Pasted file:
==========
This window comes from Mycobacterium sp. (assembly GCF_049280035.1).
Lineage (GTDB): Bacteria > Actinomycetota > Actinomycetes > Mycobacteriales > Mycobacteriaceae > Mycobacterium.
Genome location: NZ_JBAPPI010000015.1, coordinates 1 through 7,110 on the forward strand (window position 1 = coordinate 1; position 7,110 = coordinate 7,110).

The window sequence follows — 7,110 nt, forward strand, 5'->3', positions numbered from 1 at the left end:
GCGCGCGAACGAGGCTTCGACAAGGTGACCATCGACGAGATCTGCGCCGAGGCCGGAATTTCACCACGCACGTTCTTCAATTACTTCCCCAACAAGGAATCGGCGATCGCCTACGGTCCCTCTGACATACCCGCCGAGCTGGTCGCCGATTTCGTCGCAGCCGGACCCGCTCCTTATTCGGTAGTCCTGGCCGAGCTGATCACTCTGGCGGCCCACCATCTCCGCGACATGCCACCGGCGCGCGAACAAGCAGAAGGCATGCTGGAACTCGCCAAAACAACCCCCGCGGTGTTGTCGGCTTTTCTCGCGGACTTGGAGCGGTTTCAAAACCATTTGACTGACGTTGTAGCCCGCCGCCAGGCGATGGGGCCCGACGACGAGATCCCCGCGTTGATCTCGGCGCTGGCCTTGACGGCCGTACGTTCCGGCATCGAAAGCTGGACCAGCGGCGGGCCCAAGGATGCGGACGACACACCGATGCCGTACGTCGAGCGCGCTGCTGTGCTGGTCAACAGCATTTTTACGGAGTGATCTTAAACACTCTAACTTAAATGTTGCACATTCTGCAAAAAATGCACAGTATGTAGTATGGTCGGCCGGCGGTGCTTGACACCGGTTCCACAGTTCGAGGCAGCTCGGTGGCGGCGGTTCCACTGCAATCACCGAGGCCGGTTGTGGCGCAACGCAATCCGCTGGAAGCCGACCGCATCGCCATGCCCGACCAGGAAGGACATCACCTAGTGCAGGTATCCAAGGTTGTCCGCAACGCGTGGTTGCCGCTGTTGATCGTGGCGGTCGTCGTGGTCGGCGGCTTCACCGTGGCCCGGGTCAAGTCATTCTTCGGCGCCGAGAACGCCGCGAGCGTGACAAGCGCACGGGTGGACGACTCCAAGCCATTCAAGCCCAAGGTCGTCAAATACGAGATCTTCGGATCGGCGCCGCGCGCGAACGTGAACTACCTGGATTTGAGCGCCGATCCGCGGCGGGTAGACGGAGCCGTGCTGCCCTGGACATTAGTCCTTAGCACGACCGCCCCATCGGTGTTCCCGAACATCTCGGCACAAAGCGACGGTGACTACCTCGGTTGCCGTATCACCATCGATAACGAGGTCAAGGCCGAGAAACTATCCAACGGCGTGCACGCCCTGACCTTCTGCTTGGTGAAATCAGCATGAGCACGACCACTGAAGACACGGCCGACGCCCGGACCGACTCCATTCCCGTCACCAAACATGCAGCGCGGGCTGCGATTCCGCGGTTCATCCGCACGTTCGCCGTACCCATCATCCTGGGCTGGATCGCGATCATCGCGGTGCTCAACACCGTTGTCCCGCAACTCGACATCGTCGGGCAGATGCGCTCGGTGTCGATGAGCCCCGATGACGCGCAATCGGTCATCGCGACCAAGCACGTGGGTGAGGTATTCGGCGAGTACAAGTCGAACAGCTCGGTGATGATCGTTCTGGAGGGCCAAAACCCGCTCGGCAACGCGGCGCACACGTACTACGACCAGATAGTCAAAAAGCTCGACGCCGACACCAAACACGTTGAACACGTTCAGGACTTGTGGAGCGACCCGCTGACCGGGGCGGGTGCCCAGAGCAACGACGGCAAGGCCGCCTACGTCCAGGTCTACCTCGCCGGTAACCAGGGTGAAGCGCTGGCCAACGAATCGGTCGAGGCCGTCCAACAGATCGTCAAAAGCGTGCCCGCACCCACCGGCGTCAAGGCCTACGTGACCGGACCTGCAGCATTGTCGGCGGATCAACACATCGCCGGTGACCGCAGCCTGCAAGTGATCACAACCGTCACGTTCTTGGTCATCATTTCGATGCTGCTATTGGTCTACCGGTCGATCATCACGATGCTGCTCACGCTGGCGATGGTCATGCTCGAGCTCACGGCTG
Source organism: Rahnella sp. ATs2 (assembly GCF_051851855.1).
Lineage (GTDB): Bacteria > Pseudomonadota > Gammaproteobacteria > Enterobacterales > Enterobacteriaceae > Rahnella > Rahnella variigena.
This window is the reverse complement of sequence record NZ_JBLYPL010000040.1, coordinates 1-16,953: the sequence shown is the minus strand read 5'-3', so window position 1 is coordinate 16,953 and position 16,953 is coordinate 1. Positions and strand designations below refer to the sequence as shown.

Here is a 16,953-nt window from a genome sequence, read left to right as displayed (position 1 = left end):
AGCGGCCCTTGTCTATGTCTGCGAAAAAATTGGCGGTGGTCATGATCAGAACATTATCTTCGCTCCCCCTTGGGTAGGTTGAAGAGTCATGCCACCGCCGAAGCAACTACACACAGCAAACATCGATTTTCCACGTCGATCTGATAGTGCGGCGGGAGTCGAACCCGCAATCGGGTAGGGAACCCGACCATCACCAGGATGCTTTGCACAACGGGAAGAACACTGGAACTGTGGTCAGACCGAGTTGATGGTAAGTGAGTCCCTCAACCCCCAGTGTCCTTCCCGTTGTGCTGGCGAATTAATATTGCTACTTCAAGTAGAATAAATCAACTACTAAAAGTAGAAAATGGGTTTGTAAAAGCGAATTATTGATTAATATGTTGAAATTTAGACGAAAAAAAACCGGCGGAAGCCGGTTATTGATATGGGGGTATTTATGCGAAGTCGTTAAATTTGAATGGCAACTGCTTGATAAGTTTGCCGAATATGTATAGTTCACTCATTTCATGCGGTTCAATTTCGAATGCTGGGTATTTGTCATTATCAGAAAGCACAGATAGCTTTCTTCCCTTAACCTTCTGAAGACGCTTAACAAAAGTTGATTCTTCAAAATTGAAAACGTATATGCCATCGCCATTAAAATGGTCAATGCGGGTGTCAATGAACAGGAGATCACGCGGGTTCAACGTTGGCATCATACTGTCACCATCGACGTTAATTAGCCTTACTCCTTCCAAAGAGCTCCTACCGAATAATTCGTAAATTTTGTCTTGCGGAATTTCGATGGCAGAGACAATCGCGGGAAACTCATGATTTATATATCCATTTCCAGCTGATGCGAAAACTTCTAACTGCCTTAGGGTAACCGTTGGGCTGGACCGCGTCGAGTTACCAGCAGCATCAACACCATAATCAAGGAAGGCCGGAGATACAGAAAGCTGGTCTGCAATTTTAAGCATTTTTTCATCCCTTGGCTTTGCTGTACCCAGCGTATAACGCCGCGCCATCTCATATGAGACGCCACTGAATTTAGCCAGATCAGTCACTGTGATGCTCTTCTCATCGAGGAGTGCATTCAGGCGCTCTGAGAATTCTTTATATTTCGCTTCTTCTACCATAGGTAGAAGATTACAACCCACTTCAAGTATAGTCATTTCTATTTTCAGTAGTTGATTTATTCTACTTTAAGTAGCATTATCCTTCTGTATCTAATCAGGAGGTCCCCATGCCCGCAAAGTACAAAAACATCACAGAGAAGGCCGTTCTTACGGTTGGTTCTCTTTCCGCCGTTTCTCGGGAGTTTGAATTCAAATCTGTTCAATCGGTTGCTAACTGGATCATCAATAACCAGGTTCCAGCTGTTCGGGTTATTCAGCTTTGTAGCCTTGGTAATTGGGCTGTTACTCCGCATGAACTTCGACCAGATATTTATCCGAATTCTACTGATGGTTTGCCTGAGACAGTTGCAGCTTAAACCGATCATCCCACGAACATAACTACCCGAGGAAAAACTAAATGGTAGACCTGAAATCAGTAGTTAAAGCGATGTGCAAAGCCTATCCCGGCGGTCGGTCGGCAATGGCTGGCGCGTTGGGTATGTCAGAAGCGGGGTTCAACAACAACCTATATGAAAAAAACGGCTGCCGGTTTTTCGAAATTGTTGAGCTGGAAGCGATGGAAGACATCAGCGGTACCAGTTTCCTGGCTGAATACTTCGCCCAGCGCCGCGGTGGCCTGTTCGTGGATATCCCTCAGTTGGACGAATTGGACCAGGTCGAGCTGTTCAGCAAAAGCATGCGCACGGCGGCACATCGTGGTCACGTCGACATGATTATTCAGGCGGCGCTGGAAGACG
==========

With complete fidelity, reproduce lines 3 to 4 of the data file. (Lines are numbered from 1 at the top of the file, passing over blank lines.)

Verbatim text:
Genome location: NZ_JBAPPI010000015.1, coordinates 1 through 7,110 on the forward strand (window position 1 = coordinate 1; position 7,110 = coordinate 7,110).

The window sequence follows — 7,110 nt, forward strand, 5'->3', positions numbered from 1 at the left end: